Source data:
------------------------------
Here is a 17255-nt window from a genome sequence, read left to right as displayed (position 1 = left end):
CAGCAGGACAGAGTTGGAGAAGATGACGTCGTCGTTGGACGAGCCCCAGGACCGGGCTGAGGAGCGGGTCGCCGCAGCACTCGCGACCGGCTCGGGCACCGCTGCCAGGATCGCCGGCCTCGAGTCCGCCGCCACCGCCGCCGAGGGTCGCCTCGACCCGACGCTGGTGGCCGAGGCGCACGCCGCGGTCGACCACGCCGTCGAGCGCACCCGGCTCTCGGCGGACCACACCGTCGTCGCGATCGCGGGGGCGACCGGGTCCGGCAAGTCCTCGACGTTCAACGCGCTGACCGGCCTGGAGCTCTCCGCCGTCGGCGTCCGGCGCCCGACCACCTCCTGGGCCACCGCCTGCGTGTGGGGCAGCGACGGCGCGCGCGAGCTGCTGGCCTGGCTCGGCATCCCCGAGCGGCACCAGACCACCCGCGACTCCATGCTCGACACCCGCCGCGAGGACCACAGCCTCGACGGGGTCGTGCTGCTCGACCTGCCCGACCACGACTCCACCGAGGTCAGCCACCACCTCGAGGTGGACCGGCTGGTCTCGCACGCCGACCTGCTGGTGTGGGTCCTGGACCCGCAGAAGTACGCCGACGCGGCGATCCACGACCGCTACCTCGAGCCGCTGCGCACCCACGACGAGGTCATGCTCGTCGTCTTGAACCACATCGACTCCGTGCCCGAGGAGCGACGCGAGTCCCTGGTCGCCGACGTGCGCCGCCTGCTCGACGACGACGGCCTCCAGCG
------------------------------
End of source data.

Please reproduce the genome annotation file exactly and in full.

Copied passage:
Here is a 17255-nt window from a genome sequence, read left to right as displayed (position 1 = left end):
CAGCAGGACAGAGTTGGAGAAGATGACGTCGTCGTTGGACGAGCCCCAGGACCGGGCTGAGGAGCGGGTCGCCGCAGCACTCGCGACCGGCTCGGGCACCGCTGCCAGGATCGCCGGCCTCGAGTCCGCCGCCACCGCCGCCGAGGGTCGCCTCGACCCGACGCTGGTGGCCGAGGCGCACGCCGCGGTCGACCACGCCGTCGAGCGCACCCGGCTCTCGGCGGACCACACCGTCGTCGCGATCGCGGGGGCGACCGGGTCCGGCAAGTCCTCGACGTTCAACGCGCTGACCGGCCTGGAGCTCTCCGCCGTCGGCGTCCGGCGCCCGACCACCTCCTGGGCCACCGCCTGCGTGTGGGGCAGCGACGGCGCGCGCGAGCTGCTGGCCTGGCTCGGCATCCCCGAGCGGCACCAGACCACCCGCGACTCCATGCTCGACACCCGCCGCGAGGACCACAGCCTCGACGGGGTCGTGCTGCTCGACCTGCCCGACCACGACTCCACCGAGGTCAGCCACCACCTCGAGGTGGACCGGCTGGTCTCGCACGCCGACCTGCTGGTGTGGGTCCTGGACCCGCAGAAGTACGCCGACGCGGCGATCCACGACCGCTACCTCGAGCCGCTGCGCACCCACGACGAGGTCATGCTCGTCGTCTTGAACCACATCGACTCCGTGCCCGAGGAGCGACGCGAGTCCCTGGTCGCCGACGTGCGCCGCCTGCTCGACGACGACGGCCTCCAGCG